Raphael Mechoulam, known as the “Father of Cannabis Science,” died at 92 years of age, Analytical Cannabis reported.
Mechoulam’s friends and associates announced the news online.
“This is a very sad day for me, for the science community and for the cannabis community,” said Mechoulam colleague David Meiri in a March 10 online statement. “Professor Raphael Mechoulam or as we called him Raphi, was one of the greatest scientist I ever met and was my teacher and mentor in many aspects. I truly believe he was deserve a Nobel prize!
“Thank you Raphi for all the great things you did and discover in your life and thanks for all the help and support you gave me,” Meiri continued, according to Analytical Cannabis. “Rest in peace my dear friend.”
Mechoulam’s groundbreaking cannabis research career began in the 1960s, when he became one of the first scientists to identify, isolate, and synthesize THC, the component of cannabis responsible for the plant’s characteristic buzz.
The first scientist to name and predict THC’s structure, or shape, was American chemist Roger Adams in the 1930s. However, Adams believed CBD was the compound in cannabis largely responsible for its effects, not THC.
In 1964, Mechoulam and his research partner Yechiel Gaoni actually proved THC was what got people intoxicated, not CBD. Mechoulam and Gaoni did this by using technologies which, at the time, Adams did not have.
According to Mechoulam, he took a leap of faith to prove THC was cannabis’s principal molecule by first synthesizing it artificially in a lab. He then dosed himself on it by infusing it into cookies, establishing once and for THC’s top spot in the world of weed.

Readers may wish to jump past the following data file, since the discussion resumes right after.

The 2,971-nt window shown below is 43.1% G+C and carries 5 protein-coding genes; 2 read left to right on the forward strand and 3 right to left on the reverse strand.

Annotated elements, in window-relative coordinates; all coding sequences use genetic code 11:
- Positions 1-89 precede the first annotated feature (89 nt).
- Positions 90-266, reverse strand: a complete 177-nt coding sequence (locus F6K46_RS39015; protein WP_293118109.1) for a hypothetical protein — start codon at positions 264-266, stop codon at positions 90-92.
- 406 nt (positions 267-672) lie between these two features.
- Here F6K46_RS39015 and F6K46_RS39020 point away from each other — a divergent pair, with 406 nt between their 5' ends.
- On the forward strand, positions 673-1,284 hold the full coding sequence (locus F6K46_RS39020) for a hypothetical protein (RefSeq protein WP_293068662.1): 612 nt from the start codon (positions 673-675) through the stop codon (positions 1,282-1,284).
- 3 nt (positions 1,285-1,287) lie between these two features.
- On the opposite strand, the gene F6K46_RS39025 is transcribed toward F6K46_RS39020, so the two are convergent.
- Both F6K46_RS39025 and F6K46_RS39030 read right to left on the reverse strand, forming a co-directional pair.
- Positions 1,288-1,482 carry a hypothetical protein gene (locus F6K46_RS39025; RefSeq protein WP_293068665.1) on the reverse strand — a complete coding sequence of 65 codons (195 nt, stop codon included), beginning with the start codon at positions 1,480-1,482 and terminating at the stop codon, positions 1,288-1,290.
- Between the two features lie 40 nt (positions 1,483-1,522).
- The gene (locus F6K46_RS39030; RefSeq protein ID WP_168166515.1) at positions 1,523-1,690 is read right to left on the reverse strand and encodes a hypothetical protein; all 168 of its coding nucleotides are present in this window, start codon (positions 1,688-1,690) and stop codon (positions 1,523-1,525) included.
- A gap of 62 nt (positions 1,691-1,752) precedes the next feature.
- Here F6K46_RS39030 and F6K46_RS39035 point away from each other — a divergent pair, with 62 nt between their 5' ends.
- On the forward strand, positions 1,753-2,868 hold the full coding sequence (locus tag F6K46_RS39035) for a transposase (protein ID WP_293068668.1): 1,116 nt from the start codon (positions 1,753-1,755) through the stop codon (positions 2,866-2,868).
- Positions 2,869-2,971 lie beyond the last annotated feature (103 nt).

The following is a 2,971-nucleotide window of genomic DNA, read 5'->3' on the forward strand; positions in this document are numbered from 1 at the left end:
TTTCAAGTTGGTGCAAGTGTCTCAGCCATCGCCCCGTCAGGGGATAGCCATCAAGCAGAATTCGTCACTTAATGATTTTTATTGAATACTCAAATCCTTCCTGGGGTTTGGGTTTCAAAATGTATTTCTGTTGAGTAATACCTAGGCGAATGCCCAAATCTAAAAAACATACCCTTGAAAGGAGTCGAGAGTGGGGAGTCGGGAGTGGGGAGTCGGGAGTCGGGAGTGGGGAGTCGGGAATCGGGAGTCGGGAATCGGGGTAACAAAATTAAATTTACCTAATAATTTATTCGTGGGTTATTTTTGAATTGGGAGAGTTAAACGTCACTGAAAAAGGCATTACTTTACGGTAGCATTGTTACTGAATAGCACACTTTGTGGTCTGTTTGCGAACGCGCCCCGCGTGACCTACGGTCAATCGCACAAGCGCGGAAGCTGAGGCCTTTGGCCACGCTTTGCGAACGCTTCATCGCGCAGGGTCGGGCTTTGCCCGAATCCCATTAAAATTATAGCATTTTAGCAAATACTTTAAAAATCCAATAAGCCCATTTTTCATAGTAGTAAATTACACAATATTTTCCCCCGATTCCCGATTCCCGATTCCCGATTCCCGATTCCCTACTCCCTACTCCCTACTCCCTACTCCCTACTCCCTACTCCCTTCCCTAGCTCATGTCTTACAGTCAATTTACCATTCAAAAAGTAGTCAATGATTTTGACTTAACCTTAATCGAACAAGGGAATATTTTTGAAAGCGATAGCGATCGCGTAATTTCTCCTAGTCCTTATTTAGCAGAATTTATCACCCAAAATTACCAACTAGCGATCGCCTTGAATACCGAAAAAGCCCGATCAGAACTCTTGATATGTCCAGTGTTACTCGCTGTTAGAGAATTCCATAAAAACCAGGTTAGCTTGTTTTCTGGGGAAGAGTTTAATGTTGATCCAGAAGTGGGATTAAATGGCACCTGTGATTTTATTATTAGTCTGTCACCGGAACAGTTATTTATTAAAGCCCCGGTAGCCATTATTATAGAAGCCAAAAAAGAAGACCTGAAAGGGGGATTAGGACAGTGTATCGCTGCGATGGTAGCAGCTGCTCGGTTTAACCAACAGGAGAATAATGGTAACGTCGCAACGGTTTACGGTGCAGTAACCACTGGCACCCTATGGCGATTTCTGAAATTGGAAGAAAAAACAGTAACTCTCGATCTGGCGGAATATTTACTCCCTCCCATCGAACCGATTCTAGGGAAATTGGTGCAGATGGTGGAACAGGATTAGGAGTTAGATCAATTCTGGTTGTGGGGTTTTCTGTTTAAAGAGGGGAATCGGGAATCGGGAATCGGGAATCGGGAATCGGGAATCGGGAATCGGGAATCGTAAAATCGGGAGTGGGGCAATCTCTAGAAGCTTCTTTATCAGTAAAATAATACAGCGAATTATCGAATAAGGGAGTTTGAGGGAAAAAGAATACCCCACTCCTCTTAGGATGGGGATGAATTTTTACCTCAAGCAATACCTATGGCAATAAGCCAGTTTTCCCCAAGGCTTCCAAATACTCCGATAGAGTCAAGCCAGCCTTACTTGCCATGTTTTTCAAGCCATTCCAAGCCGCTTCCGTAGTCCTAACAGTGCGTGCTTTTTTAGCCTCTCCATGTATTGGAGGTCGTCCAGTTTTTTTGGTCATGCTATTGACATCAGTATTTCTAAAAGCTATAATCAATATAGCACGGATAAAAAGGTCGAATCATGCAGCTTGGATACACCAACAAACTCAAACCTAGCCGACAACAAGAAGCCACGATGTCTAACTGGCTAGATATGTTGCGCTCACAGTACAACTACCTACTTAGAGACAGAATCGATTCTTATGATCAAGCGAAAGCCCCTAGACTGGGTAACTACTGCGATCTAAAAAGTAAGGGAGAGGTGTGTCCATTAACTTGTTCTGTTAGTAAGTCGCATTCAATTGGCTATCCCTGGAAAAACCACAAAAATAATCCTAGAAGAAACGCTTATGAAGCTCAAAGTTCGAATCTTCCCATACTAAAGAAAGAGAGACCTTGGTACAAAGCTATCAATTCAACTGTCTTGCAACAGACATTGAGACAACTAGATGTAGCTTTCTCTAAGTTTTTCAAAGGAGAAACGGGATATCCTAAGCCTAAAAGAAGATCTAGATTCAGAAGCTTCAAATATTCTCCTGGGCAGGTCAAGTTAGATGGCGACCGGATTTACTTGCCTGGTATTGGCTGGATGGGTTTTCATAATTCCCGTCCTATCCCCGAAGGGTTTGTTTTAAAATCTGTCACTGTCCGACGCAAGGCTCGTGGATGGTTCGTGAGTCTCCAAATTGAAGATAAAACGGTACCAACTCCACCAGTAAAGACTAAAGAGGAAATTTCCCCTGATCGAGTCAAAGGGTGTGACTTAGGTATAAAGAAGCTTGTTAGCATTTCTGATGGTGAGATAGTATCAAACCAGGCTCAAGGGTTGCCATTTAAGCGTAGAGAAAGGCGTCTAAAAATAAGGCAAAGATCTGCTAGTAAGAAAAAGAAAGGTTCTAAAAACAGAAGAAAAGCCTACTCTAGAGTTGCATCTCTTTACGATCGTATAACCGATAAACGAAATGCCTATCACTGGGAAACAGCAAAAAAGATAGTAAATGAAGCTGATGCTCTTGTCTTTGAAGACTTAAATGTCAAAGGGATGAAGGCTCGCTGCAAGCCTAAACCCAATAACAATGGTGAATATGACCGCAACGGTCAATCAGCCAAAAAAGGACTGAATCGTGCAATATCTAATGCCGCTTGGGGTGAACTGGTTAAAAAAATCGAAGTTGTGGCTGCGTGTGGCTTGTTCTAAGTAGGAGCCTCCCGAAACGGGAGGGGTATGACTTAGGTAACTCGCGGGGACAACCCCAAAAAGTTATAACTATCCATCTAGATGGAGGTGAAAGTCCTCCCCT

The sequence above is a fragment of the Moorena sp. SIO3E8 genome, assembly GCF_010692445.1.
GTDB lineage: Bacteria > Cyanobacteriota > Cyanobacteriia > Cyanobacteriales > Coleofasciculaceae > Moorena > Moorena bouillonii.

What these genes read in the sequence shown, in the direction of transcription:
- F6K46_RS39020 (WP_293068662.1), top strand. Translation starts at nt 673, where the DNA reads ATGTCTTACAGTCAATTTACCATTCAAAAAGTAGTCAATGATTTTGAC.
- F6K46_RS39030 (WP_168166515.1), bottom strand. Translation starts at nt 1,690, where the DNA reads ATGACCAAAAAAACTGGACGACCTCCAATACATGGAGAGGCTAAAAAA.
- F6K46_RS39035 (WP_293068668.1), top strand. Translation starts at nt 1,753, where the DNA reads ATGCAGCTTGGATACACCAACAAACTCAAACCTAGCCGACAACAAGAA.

Mechoulam would then go on to make cannabis science his life’s work. Besides contributing mountains of evidence that cannabis could be medicine, he also predicted the discovery of the endocannabinoid system (eCB).
The endocannabinoid system is a physiological system found in every mammal on Earth, including humans. It’s responsible for maintaining balance, or harmony, between all of the other physiological systems, such as the nervous system and the immune system.
Mechoulam suspected that if the human brain reacts to THC by getting high, then there must be receptors, or special cellular proteins, which evolved to react to the plant molecule. In 1988, a research team led by Allyn Howlett and William Devane discovered the first endocannabinoid receptor in mice, later dubbed CB1.
By 1990, a team led by Lisa Matsuda determined the DNA sequence of CB1. This discovery helped Mechoulam, Howlett, and Devane to find the first endogenous cannabinoid, or endocannabinoid, naturally produced by mammalian bodies. Mechoulam named the endocannabinoid anandamide, which comes from Indian Sanskrit for “bliss.”
Eventually, scientists would uncover the endocannabinoid system was responsible for a lot more than just getting mice and humans stoned. The eCB system also regulated mood, immune response, inflammation, and appetite. And after the stunning failure of rimonabant, a so-called miracle diet drug which blocks the CB1 receptor, we understood the eCB system also regulates our very will to live. (Rimonabant is no longer prescribed as a diet drug because it triggered a wave of suicides in Europe after its launch.)
Mechoulam spent much of his later years advocating for medical use of cannabis. During his decades of research, he investigated cannabis as a potential treatment for cancer and life-threatening seizure disorders. Although he did not openly support recreational use of the plant, he believed it should be permitted as a medicine.
The medical marijuana movement, which began on the US East and West Coasts at the height of the AIDS epidemic, depended largely on Mechoulam’s ongoing work. So, from everyone who’s ever been a part of the cannabis community, we salute you, Raphael.
And yes, your work was more than deserving of a Nobel Prize. Thank you. Forever.
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